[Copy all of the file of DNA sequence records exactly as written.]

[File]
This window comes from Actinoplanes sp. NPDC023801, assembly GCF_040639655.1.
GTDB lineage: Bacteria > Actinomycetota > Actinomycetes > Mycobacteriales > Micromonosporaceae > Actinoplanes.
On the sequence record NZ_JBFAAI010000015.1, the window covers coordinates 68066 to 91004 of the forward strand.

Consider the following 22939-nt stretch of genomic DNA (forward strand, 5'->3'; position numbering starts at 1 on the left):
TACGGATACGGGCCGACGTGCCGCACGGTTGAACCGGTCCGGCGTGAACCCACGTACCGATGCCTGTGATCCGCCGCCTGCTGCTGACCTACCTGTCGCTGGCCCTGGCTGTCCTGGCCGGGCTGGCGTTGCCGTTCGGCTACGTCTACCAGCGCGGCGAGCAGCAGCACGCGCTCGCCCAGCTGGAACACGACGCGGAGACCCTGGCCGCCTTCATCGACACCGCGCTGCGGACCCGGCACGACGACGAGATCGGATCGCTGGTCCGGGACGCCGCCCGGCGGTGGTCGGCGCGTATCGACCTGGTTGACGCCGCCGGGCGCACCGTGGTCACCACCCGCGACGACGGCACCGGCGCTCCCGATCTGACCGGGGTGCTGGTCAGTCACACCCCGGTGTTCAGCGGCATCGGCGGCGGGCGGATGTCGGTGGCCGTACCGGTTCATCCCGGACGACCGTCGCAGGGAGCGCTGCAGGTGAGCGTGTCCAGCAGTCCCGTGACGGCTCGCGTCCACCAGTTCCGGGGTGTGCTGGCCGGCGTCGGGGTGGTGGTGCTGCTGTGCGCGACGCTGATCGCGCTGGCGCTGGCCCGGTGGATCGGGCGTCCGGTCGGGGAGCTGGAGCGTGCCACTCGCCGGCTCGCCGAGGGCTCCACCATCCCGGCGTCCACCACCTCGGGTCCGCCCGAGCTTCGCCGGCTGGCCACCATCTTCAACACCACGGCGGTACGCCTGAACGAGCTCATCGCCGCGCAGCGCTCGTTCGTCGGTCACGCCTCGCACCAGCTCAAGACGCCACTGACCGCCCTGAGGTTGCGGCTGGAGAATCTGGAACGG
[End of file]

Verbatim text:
This window comes from Actinoplanes sp. NPDC023801, assembly GCF_040639655.1.
GTDB lineage: Bacteria > Actinomycetota > Actinomycetes > Mycobacteriales > Micromonosporaceae > Actinoplanes.
On the sequence record NZ_JBFAAI010000015.1, the window covers coordinates 68066 to 91004 of the forward strand.

Consider the following 22939-nt stretch of genomic DNA (forward strand, 5'->3'; position numbering starts at 1 on the left):
TACGGATACGGGCCGACGTGCCGCACGGTTGAACCGGTCCGGCGTGAACCCACGTACCGATGCCTGTGATCCGCCGCCTGCTGCTGACCTACCTGTCGCTGGCCCTGGCTGTCCTGGCCGGGCTGGCGTTGCCGTTCGGCTACGTCTACCAGCGCGGCGAGCAGCAGCACGCGCTCGCCCAGCTGGAACACGACGCGGAGACCCTGGCCGCCTTCATCGACACCGCGCTGCGGACCCGGCACGACGACGAGATCGGATCGCTGGTCCGGGACGCCGCCCGGCGGTGGTCGGCGCGTATCGACCTGGTTGACGCCGCCGGGCGCACCGTGGTCACCACCCGCGACGACGGCACCGGCGCTCCCGATCTGACCGGGGTGCTGGTCAGTCACACCCCGGTGTTCAGCGGCATCGGCGGCGGGCGGATGTCGGTGGCCGTACCGGTTCATCCCGGACGACCGTCGCAGGGAGCGCTGCAGGTGAGCGTGTCCAGCAGTCCCGTGACGGCTCGCGTCCACCAGTTCCGGGGTGTGCTGGCCGGCGTCGGGGTGGTGGTGCTGCTGTGCGCGACGCTGATCGCGCTGGCGCTGGCCCGGTGGATCGGGCGTCCGGTCGGGGAGCTGGAGCGTGCCACTCGCCGGCTCGCCGAGGGCTCCACCATCCCGGCGTCCACCACCTCGGGTCCGCCCGAGCTTCGCCGGCTGGCCACCATCTTCAACACCACGGCGGTACGCCTGAACGAGCTCATCGCCGCGCAGCGCTCGTTCGTCGGTCACGCCTCGCACCAGCTCAAGACGCCACTGACCGCCCTGAGGTTGCGGCTGGAGAATCTGGAACGG